The rise of the female imam in France?
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Kahina Bahloul has set her sights on becoming France’s first female imam, as she moves forward with plans to construct an "inclusive" mosque in Paris.
Bahloul submitted a proposal in November 2018 to construct a house of worship known as the Fatima Mosque, where weekly prayers would alternate between a male and female imam. Congregants of both sexes would be invited to attend the service, although they would be separated on different sides of the main prayer hall.
The proposal, which is in the initial stages of securing financing and a possible site for the mosque, was co-sponsored by Faker Korchane, a freelance journalist and philosophy professor.
Bahloul, 39, has a doctorate in Islamic studies from France’s prestigious École Pratique des Hautes Études. She said she was driven to become an imam because she feels out of step with how Islam is taught in traditional and hardline Salafist mosques.
“The major problem with Islam today is that it is viewed through the lens of a man whose understanding of society is patriarchal, if not misogynist,” Bahloul told FRANCE 24 in an interview in January. “We should be able to approach religious texts differently in the 21st century.”
“It’s important that Muslim women make themselves heard, that they take their place in houses of worship,” she added.
Bahloul has fought for years against what she described as “misogynist Salafist rhetoric and other conservative factions in Islam”. But it wasn’t until the November 13, 2015 terror attacks in Paris that she felt compelled to become an imam.
“It was so shocking I told myself that I had to do something as a French Muslim, and as a woman,” Bahloul recalled.
Yet many mosques do not allow women to enter the main prayer hall, let alone lead a religious service.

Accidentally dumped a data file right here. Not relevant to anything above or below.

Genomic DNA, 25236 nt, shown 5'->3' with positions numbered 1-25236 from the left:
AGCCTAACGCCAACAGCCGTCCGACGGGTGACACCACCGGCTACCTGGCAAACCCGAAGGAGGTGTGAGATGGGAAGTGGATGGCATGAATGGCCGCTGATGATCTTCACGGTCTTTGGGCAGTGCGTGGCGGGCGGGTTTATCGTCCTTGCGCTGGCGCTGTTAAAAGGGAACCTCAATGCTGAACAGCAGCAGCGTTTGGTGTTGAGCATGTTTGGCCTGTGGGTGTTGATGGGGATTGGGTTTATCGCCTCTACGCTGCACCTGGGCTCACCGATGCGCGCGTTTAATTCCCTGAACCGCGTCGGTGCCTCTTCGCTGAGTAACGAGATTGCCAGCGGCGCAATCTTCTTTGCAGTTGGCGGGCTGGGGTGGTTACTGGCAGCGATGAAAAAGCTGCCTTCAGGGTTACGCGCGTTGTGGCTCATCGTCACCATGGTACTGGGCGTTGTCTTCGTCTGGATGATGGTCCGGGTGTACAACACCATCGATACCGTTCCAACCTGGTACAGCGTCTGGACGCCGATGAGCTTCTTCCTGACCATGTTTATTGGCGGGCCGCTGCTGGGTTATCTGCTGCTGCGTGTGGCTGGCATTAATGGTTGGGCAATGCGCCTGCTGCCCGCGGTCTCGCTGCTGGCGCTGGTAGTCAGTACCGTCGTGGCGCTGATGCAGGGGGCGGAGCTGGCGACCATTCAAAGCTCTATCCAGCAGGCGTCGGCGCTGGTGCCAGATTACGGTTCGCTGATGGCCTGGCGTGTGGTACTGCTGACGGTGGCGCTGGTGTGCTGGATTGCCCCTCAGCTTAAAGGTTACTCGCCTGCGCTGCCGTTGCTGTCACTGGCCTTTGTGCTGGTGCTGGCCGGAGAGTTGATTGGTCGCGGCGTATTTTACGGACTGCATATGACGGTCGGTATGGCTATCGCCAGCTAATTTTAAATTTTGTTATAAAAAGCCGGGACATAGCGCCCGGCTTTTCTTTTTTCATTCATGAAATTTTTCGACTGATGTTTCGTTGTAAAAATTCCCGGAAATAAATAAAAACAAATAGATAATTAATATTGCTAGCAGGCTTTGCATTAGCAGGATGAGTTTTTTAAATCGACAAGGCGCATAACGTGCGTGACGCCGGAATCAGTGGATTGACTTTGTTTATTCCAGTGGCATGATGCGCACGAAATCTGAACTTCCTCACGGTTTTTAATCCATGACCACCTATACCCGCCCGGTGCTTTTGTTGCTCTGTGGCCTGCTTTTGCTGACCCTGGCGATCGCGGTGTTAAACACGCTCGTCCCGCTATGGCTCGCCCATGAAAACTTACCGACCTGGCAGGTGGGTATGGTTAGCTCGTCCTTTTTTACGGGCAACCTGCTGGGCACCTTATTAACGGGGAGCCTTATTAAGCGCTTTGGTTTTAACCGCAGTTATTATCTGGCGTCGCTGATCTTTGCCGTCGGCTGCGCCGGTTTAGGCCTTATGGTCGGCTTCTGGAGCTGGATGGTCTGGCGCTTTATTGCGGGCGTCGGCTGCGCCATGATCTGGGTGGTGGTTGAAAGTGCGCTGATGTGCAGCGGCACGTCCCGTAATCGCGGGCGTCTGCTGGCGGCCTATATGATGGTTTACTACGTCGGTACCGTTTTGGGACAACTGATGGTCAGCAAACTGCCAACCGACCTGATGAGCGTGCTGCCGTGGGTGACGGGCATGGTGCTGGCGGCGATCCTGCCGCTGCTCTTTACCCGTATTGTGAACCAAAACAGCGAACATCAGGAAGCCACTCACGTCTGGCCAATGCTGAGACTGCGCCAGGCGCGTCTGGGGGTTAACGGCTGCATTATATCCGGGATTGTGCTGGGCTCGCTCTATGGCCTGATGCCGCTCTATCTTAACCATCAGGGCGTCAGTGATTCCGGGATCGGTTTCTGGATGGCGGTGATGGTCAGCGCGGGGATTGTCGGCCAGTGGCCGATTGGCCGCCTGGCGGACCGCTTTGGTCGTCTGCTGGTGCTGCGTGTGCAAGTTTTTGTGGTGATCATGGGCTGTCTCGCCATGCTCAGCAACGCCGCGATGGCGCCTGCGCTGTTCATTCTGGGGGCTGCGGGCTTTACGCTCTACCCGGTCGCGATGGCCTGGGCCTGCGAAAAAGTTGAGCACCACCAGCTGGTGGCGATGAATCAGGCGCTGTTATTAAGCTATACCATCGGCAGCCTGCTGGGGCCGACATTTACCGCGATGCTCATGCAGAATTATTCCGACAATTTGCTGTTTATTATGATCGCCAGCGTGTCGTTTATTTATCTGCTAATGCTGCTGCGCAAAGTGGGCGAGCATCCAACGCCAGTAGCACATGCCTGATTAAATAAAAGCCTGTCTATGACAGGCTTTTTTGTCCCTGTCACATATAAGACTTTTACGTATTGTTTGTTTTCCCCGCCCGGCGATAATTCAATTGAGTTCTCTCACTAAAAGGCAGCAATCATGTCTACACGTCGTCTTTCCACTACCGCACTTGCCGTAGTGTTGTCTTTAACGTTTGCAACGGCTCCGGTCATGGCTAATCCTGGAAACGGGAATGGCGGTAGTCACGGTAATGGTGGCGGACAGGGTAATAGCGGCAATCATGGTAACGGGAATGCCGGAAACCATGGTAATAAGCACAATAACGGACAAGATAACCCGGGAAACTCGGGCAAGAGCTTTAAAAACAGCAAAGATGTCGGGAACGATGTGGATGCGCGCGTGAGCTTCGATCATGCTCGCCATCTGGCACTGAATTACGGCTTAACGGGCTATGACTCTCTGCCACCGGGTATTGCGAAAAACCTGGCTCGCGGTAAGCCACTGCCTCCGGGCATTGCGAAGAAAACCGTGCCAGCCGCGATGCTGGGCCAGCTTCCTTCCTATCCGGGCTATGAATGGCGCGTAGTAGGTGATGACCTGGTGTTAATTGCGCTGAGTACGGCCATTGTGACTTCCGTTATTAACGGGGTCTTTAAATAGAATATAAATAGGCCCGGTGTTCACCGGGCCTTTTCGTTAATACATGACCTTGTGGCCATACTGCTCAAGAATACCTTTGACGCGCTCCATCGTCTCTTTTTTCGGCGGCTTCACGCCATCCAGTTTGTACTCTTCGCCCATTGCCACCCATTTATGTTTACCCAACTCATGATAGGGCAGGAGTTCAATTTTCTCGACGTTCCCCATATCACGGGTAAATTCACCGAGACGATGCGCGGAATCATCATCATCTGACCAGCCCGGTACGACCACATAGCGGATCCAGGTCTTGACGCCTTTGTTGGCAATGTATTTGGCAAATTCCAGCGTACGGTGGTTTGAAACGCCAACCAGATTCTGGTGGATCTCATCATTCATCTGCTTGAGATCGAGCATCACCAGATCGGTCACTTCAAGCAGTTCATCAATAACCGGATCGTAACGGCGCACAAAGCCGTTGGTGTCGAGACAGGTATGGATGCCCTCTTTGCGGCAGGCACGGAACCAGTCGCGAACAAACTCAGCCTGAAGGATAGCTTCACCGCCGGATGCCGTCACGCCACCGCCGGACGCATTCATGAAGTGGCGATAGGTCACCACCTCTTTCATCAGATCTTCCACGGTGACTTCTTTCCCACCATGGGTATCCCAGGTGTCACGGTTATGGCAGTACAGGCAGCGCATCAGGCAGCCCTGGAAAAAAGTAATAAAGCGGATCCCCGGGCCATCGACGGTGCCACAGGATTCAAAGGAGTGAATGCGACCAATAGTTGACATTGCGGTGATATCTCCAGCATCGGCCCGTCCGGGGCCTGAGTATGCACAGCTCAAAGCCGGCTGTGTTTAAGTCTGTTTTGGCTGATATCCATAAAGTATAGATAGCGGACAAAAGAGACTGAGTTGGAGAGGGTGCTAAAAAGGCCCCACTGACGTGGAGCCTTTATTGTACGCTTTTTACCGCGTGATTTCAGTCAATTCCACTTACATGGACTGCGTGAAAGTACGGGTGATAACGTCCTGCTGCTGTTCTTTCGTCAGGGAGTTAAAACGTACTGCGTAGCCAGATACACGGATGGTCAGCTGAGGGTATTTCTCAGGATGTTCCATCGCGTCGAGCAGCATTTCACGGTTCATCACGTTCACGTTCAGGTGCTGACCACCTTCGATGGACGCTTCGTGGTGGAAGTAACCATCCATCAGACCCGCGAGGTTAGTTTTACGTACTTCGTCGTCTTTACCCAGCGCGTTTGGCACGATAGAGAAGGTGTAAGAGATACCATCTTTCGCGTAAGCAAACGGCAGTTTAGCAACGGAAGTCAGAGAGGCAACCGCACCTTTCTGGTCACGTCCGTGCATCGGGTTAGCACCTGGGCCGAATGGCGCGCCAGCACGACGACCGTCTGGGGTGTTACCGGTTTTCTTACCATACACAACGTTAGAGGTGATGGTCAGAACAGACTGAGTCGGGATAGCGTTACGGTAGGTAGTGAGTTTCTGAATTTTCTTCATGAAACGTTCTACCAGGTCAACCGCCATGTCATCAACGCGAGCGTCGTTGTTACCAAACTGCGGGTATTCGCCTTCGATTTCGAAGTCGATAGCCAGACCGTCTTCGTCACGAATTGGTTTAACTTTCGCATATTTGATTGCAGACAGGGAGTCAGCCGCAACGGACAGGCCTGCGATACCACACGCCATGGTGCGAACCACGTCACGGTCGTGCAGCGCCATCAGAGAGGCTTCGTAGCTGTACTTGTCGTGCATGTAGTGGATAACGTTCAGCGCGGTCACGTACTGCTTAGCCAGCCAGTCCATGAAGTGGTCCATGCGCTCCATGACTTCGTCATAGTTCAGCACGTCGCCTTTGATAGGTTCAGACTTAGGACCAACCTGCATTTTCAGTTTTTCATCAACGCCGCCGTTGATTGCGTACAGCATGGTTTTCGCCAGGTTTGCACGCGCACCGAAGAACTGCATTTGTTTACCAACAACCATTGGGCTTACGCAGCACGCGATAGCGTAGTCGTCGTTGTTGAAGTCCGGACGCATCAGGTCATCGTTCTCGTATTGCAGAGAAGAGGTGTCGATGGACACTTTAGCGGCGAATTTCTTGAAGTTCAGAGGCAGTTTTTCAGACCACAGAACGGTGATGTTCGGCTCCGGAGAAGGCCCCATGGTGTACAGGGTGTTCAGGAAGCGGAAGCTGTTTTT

“A lot of people aren’t ready for a woman to take leadership, especially when it comes to religion,” Bahloul said.
Rabbi Delphine Horvilleur, a model of progress
Bahloul would be far from the first woman in the world to become an imam. In China, the Hui Muslims have a tradition of female imams and mosques, while women have also been known to lead prayers in the United States, Canada, South Africa, the United Kingdom and in other European countries.
Perhaps most recently, Sherin Khankan made international headlines in 2016 when she became Denmark’s first female imam, with some hailing her as the future of Islam.
Most of these women come from a more progressive, reformist version of Islam that embraces female imams. For them, there is no theological argument against a woman leading prayer.
Yet the issue is not so simple for everyone. Sylvie Taussig – a researcher with the French National Centre for Scientific Research who recently co-authored an article on female imams for The Conversation website – said that there is still room for theological debate over how the role of imam can and should be defined.
“Denmark’s female imam conducts marriages (the equivalent of a civil ceremony in Islam), but does not perform funeral prayers (which requires the presence of an imam),” she wrote.
Taussig went on to point out that because of all the attention Khankan had received in the press and on social media, she has come to be known more as a symbol of change rather than an agent of it within the Muslim community. Taussig argued that the Rabbi Delphine Horvilleur, leader of the Liberal Jewish movement of France, is a far better role model for progress.
Rachid Benzine, a prominent scholar of Islam, also praised the strides Horvilleur has made in a profile of the rabbi that recently appeared in French newspaper Le Parisien.
“Delphine Horvilleur has done a lot of good for French society. She’s not encapsulated by her community. I know a lot of young Muslim women who read and admire her work. She speaks first and foremost as a woman. She just happens to be Jewish. We need female imams like her to shake things up,” Benzine said.
It now appears this may be just a question of time. In addition to the Fatima Mosque, the founders of the Voice of Enlightened Islam organisation, Eva Janadin and Anne-Sophie Monsinay, have also submitted a proposal for another inclusive mosque. The two women hope their Simorgh mosque will embody a more progressive, non-traditional form of Islam by housing “an entirely mixed congregation”, where men and women can sit side-by-side at prayer.
This article was translated from the original in French. To read that piece, click here.